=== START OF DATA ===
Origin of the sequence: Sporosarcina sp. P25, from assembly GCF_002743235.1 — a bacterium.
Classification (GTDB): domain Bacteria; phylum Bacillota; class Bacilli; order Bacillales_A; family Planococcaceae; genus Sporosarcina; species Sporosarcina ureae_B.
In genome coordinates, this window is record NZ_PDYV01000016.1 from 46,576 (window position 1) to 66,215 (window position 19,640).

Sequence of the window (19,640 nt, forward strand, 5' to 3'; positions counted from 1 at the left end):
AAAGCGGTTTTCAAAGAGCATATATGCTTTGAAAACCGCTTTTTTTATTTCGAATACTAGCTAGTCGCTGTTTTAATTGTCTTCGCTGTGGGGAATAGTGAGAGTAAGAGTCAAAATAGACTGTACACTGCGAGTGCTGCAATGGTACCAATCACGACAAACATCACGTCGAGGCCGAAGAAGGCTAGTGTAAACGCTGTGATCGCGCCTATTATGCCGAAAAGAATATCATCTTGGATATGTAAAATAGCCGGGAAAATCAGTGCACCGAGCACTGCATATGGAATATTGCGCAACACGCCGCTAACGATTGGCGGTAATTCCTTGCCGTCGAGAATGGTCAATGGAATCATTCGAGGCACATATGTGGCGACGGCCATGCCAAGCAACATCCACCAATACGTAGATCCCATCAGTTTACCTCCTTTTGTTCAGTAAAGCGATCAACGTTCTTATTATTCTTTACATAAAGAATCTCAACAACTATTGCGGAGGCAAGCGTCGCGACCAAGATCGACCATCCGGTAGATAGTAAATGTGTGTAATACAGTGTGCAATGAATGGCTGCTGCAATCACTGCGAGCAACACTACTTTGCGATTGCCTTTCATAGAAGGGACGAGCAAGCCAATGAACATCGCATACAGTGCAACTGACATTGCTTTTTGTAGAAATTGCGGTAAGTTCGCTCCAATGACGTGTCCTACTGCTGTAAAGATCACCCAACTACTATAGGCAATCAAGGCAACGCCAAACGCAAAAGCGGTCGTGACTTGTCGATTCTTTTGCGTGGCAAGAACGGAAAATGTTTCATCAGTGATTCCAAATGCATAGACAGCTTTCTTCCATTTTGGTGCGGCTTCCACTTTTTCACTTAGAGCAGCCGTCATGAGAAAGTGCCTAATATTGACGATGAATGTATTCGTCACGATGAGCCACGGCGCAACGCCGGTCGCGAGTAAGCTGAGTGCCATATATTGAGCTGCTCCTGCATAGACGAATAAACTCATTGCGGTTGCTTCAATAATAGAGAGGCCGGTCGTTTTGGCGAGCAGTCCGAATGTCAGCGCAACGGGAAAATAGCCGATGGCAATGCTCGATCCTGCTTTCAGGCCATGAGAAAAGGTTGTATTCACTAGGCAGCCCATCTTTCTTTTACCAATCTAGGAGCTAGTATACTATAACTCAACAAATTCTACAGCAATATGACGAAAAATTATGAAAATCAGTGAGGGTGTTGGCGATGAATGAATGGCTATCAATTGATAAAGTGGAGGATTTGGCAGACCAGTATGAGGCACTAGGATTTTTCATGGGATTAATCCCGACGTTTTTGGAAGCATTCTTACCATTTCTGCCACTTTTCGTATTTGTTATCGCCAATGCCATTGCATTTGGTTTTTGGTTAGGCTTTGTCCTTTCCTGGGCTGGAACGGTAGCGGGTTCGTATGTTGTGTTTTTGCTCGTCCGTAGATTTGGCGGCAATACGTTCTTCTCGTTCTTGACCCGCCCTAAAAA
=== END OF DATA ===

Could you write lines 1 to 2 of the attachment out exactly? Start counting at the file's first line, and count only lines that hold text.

Origin of the sequence: Sporosarcina sp. P25, from assembly GCF_002743235.1 — a bacterium.
Classification (GTDB): domain Bacteria; phylum Bacillota; class Bacilli; order Bacillales_A; family Planococcaceae; genus Sporosarcina; species Sporosarcina ureae_B.